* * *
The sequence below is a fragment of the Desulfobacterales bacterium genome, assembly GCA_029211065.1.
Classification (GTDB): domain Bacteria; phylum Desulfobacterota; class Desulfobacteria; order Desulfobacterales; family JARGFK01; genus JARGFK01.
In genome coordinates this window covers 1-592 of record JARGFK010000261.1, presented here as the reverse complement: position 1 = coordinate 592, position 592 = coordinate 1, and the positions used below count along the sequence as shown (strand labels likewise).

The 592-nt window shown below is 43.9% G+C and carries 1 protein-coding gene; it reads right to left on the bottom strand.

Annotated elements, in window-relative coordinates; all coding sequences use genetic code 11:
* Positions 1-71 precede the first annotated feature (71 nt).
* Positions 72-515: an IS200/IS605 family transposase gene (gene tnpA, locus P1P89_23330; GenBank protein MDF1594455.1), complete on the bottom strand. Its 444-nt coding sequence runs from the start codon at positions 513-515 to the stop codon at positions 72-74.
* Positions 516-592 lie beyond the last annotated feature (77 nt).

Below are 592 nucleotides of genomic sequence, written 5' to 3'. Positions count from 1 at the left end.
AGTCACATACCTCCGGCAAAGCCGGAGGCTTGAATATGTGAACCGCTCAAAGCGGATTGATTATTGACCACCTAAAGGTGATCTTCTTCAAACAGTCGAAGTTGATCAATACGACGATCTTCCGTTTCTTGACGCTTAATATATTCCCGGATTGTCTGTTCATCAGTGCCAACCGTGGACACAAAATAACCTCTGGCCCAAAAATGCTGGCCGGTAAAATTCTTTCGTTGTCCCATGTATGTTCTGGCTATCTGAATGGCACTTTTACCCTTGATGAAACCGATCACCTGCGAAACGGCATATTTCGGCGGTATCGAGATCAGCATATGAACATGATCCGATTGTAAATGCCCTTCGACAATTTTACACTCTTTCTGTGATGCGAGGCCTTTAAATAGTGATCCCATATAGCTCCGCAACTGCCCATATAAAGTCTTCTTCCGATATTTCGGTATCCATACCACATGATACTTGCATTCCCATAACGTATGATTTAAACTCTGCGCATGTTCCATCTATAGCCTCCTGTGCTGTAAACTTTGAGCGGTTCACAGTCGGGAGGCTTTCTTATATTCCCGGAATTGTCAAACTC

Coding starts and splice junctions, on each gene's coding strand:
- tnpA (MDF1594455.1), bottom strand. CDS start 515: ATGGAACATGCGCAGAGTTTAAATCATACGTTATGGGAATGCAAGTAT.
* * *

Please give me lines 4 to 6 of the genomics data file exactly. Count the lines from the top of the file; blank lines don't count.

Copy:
The 592-nt window shown below is 43.9% G+C and carries 1 protein-coding gene; it reads right to left on the bottom strand.

Annotated elements, in window-relative coordinates; all coding sequences use genetic code 11:
* Positions 1-71 precede the first annotated feature (71 nt).